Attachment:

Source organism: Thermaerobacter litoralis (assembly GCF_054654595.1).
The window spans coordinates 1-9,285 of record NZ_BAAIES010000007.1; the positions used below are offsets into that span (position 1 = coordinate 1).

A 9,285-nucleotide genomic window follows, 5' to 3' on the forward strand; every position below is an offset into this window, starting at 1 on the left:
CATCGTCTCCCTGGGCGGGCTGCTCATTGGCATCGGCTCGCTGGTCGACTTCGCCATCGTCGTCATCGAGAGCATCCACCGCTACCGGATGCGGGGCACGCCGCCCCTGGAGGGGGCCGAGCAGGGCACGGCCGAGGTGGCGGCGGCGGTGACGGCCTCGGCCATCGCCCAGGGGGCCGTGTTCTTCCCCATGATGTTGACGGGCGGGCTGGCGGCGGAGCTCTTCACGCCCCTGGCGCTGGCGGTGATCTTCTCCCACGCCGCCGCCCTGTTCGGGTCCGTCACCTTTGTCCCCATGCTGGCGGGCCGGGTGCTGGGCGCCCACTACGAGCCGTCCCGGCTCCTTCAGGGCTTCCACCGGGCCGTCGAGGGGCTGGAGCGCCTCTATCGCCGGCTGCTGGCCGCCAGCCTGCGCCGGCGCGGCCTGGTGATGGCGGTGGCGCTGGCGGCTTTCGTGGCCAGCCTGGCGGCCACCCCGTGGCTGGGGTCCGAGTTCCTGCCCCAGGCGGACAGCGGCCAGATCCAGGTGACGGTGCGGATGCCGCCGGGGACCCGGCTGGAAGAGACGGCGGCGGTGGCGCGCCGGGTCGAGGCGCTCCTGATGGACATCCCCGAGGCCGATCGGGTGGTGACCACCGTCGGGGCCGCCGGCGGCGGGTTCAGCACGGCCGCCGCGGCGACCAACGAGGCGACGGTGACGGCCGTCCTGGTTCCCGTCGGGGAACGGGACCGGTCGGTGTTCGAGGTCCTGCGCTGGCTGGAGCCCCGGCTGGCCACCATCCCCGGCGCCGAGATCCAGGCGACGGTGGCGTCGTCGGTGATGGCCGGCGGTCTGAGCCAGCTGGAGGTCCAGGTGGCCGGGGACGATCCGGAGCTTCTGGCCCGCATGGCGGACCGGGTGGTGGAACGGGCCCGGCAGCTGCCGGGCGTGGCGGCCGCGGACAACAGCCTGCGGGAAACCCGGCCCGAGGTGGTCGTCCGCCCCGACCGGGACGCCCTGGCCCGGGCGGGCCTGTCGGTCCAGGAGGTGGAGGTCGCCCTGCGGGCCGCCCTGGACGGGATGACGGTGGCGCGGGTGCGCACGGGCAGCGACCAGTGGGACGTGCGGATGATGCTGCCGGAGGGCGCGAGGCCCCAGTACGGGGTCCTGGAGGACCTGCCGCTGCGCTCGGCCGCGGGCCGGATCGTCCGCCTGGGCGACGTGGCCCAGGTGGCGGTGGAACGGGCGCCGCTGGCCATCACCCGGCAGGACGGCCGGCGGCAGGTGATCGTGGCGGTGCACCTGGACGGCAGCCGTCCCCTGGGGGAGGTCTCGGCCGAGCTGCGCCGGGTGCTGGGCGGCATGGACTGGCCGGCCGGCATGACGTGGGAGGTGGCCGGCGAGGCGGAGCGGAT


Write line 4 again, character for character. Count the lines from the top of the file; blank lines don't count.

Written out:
CATCGTCTCCCTGGGCGGGCTGCTCATTGGCATCGGCTCGCTGGTCGACTTCGCCATCGTCGTCATCGAGAGCATCCACCGCTACCGGATGCGGGGCACGCCGCCCCTGGAGGGGGCCGAGCAGGGCACGGCCGAGGTGGCGGCGGCGGTGACGGCCTCGGCCATCGCCCAGGGGGCCGTGTTCTTCCCCATGATGTTGACGGGCGGGCTGGCGGCGGAGCTCTTCACGCCCCTGGCGCTGGCGGTGATCTTCTCCCACGCCGCCGCCCTGTTCGGGTCCGTCACCTTTGTCCCCATGCTGGCGGGCCGGGTGCTGGGCGCCCACTACGAGCCGTCCCGGCTCCTTCAGGGCTTCCACCGGGCCGTCGAGGGGCTGGAGCGCCTCTATCGCCGGCTGCTGGCCGCCAGCCTGCGCCGGCGCGGCCTGGTGATGGCGGTGGCGCTGGCGGCTTTCGTGGCCAGCCTGGCGGCCACCCCGTGGCTGGGGTCCGAGTTCCTGCCCCAGGCGGACAGCGGCCAGATCCAGGTGACGGTGCGGATGCCGCCGGGGACCCGGCTGGAAGAGACGGCGGCGGTGGCGCGCCGGGTCGAGGCGCTCCTGATGGACATCCCCGAGGCCGATCGGGTGGTGACCACCGTCGGGGCCGCCGGCGGCGGGTTCAGCACGGCCGCCGCGGCGACCAACGAGGCGACGGTGACGGCCGTCCTGGTTCCCGTCGGGGAACGGGACCGGTCGGTGTTCGAGGTCCTGCGCTGGCTGGAGCCCCGGCTGGCCACCATCCCCGGCGCCGAGATCCAGGCGACGGTGGCGTCGTCGGTGATGGCCGGCGGTCTGAGCCAGCTGGAGGTCCAGGTGGCCGGGGACGATCCGGAGCTTCTGGCCCGCATGGCGGACCGGGTGGTGGAACGGGCCCGGCAGCTGCCGGGCGTGGCGGCCGCGGACAACAGCCTGCGGGAAACCCGGCCCGAGGTGGTCGTCCGCCCCGACCGGGACGCCCTGGCCCGGGCGGGCCTGTCGGTCCAGGAGGTGGAGGTCGCCCTGCGGGCCGCCCTGGACGGGATGACGGTGGCGCGGGTGCGCACGGGCAGCGACCAGTGGGACGTGCGGATGATGCTGCCGGAGGGCGCGAGGCCCCAGTACGGGGTCCTGGAGGACCTGCCGCTGCGCTCGGCCGCGGGCCGGATCGTCCGCCTGGGCGACGTGGCCCAGGTGGCGGTGGAACGGGCGCCGCTGGCCATCACCCGGCAGGACGGCCGGCGGCAGGTGATCGTGGCGGTGCACCTGGACGGCAGCCGTCCCCTGGGGGAGGTCTCGGCCGAGCTGCGCCGGGTGCTGGGCGGCATGGACTGGCCGGCCGGCATGACGTGGGAGGTGGCCGGCGAGGCGGAGCGGAT